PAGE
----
The Battle of Mecca occurred in the Muslim holy city of Mecca In June and July 1916. On June 10, Sharif of Mecca, Hussein bin Ali, the leader of Binu Hashim clan started a revolt against Ottoman Caliphate from this city. The Battle of Mecca was part of the Arab of World War I.


Sharif of Mecca was dreaming to make an Arab state from Aden to Aleppo. For this purpose he sought the help of British. He prepared his four sons too for this ambitious adventure.


In early June 1916 most of the Ottoman army had gone to Taif, a hill station in Arab accompanying Ghalib Pasha, the governor of Hijaz. Only 1400 men were left to defend Mecca. Many of them were asleep in barracks in the valley on June 10 when the Sharif of Mecca, Hussein bin Ali fired a shot into the air from the window of the Hashemite palace signaling the beginning of the Arab Revolt. Hearing this his 5000 supporters started firing on Turkish troops in three fortresses overlooking the holy city, and at the Jirwall barracks on Jeddah road. The attack upon the Turkish forces was sudden and their acting commanding officer was unaware that a revolt had started. As Sharif's and Ottoman banners were of same colours, the Turkish commander could not see the difference. He telephoned to Sharif Hussain about the situation and he was told the reason and he (the Turkish commander) was told to surrender. He refused. The battle started and continued. The next day Binu Hashim's forces advanced and captured Bash-Karakol at Safa corner adjacent to the Masjid al-Haram. On the third day, Hamidia or Ottoman government Office was captured besides the Deputy Governor. Now the captive Deputy-Governor ordered his remaining Turkish troops to surrender. They refused.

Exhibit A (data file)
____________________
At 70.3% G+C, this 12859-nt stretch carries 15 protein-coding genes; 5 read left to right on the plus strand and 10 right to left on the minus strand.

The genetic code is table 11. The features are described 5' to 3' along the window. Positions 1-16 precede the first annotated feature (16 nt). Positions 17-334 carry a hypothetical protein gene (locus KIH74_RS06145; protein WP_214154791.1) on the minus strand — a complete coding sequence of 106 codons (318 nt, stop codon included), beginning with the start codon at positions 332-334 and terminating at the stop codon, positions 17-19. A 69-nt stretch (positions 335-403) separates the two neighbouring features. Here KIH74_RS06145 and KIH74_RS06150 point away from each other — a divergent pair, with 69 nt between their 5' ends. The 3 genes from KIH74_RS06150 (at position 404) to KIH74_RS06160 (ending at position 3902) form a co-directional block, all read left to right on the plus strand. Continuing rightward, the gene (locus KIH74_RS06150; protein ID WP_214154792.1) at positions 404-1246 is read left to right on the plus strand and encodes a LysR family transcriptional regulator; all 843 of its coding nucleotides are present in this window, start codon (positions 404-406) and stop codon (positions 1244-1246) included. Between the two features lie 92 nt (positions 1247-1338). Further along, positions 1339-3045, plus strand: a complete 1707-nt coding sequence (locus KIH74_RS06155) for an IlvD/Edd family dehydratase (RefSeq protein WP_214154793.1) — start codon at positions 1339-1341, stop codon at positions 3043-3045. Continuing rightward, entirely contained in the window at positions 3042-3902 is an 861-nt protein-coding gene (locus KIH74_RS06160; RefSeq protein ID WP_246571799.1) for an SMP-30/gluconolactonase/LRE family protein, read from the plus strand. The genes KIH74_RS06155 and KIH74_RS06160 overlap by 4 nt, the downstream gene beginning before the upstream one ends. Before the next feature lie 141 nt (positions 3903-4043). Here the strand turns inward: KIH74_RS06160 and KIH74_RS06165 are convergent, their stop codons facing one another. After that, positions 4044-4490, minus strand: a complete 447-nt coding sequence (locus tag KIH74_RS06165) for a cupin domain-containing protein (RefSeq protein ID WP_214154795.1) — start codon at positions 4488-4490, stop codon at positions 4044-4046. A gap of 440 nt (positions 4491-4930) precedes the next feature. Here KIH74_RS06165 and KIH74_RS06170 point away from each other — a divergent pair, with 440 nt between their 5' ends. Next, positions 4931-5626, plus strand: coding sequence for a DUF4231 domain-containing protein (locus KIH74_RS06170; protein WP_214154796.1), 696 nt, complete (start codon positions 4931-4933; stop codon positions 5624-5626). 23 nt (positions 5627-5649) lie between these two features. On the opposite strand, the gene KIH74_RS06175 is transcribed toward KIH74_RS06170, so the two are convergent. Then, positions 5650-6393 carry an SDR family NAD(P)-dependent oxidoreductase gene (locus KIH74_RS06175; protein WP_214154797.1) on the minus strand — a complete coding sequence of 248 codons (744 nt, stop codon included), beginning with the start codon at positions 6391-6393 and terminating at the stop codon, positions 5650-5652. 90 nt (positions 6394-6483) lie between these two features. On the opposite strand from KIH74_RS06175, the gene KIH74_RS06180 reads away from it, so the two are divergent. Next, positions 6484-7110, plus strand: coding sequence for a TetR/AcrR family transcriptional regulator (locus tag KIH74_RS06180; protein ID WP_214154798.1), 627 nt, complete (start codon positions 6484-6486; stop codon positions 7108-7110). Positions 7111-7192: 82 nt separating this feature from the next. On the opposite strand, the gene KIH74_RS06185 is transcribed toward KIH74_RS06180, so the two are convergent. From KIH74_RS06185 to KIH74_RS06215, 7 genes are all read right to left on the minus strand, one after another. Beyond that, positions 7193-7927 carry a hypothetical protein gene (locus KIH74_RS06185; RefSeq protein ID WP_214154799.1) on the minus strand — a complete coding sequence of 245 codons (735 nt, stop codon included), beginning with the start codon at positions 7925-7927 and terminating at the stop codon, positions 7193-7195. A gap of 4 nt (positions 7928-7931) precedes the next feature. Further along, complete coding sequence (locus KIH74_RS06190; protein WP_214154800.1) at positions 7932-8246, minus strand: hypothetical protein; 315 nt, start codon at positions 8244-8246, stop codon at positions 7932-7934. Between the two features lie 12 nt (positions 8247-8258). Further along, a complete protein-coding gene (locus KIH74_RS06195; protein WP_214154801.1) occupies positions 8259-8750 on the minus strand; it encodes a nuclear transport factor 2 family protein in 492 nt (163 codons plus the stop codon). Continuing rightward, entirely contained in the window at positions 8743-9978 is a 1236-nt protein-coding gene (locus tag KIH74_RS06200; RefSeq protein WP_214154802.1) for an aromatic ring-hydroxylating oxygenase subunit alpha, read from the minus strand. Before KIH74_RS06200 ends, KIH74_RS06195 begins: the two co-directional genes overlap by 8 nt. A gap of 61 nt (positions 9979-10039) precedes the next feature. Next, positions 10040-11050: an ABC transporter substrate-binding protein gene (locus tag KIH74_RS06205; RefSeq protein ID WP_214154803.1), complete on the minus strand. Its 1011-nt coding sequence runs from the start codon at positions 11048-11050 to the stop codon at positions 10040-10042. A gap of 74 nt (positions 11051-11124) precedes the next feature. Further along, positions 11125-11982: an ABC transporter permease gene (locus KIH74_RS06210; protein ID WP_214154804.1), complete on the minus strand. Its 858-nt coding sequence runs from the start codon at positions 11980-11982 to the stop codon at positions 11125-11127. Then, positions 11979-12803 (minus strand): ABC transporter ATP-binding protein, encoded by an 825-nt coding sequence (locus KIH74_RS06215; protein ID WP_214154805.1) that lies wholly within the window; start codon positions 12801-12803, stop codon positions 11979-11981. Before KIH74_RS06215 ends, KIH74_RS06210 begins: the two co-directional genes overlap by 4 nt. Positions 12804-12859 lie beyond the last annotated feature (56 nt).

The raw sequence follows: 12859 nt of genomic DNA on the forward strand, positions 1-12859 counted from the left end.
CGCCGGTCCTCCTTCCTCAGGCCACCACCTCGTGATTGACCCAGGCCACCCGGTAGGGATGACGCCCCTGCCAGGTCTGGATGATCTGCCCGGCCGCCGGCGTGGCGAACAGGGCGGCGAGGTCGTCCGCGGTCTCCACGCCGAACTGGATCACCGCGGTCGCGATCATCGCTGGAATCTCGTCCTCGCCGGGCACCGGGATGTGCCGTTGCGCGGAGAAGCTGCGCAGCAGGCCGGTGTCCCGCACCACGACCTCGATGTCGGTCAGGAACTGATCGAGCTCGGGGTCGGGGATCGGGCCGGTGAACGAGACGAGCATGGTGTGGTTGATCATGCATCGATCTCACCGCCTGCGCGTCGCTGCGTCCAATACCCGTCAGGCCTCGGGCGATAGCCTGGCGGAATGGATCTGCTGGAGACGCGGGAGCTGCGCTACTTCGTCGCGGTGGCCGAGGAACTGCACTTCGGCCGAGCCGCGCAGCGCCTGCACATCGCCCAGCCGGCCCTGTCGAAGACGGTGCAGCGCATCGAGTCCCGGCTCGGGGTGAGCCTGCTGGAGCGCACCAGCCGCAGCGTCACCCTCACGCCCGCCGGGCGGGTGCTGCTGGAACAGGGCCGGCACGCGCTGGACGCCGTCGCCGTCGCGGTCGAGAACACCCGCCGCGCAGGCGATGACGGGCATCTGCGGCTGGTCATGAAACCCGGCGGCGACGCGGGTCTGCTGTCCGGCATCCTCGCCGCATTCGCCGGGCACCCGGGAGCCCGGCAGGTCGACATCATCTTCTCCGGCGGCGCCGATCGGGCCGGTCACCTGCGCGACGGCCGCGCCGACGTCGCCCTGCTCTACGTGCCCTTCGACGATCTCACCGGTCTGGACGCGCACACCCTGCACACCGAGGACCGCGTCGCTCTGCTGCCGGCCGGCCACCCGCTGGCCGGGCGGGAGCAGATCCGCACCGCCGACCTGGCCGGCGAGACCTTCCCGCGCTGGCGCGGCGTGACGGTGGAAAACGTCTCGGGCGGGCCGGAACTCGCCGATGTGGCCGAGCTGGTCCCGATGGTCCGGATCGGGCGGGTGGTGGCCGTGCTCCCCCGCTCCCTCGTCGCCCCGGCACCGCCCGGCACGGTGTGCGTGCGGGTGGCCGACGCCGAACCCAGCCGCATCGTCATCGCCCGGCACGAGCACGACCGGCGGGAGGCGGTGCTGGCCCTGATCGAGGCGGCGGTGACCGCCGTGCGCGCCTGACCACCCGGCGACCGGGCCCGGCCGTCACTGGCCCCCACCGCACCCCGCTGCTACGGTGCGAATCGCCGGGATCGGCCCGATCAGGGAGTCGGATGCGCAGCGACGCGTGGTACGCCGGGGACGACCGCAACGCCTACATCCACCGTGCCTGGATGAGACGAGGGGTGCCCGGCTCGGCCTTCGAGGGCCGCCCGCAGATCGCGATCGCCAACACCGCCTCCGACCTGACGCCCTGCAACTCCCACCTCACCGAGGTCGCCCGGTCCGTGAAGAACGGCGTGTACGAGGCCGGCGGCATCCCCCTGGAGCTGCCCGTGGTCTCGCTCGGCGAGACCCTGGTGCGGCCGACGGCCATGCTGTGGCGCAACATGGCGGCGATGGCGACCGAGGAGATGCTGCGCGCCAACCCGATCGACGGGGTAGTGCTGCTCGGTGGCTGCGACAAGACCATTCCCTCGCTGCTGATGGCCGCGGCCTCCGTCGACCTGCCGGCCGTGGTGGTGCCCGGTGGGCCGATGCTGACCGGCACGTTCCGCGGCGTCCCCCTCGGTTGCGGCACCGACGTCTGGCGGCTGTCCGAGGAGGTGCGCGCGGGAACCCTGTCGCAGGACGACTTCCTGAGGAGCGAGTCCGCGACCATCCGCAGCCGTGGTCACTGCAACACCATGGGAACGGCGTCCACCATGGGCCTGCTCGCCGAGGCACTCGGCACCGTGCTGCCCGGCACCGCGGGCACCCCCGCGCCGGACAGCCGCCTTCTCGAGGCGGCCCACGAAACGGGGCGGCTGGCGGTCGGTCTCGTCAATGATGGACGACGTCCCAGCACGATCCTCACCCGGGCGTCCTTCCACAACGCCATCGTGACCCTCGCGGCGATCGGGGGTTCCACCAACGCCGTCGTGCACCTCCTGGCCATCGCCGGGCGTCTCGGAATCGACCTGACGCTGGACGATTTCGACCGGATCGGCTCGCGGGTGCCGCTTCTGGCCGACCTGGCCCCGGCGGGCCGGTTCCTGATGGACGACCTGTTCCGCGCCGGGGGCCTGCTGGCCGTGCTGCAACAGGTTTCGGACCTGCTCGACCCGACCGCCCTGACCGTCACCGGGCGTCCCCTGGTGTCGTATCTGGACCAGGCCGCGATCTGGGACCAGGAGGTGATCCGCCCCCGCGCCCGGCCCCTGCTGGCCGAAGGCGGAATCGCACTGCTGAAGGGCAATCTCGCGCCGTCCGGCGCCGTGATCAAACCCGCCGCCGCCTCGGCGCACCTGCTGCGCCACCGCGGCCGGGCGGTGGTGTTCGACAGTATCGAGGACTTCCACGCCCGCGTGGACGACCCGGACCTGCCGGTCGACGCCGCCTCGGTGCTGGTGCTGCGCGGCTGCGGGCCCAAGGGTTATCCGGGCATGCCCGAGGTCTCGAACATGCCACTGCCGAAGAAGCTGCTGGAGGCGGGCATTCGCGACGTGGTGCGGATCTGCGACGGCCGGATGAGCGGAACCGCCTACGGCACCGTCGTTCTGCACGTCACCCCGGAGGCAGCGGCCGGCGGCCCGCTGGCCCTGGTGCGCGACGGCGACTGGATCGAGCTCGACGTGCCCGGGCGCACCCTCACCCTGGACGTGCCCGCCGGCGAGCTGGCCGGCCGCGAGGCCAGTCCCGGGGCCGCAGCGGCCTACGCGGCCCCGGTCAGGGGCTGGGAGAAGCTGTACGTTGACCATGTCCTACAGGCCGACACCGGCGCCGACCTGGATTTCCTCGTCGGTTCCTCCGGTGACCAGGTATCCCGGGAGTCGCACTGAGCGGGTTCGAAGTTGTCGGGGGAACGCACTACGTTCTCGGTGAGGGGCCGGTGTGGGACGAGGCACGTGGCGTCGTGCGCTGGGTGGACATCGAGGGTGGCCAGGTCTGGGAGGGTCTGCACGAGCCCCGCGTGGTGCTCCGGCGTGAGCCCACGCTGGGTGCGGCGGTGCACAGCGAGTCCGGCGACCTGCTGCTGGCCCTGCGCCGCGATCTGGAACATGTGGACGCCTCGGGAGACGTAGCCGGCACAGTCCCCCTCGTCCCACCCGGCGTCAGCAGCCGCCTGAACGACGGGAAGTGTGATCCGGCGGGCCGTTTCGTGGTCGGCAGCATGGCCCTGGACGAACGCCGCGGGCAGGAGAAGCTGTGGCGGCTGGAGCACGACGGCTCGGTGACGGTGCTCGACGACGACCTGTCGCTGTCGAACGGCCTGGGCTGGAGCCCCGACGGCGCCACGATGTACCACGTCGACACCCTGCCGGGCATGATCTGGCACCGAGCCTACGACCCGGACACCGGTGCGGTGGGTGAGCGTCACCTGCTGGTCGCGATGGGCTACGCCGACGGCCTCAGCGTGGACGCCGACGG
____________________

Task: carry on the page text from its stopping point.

A situation of stalemate developed. Sir Reginal Wingate sent two artillery pieces from Sudan via Jeddah with trained Egyptian gunners. They breached the walls of Turkish fort. Sharifain army attacked and the fate of these defenders was sealed. On July 4, 1916 the last valiant Turkish resistance in Mecca, Jirwal barracks capitulated due to fire, after three weeks stubborn resistance.


It was the beginning of the end of the Ottoman Empire and it was the beginning of a Hashmite kingdom whose capital was Mecca. Gradually it expanded northward. This battle left deep scars on Middle East. Arab states came under strong European influence. The Ottoman caliphate ended and Palestine came under British rule, leading to the eventual existence of the state of Israel. The Sharif of Mecca was himself deposed by the rival Saudis and his dream of an Arabian state stretching from Yemen to Syria remained a dream.


  • History of the Arab Revolt (on King Hussein's website)
  • Arab Revolt at PBS
  • Fromkin, David (1989). A Peace to End All Peace. Avon Books.
  • Lawrence, T. E. (1935). Seven Pillars of Wisdom. Doubleday, Doran, and Co.
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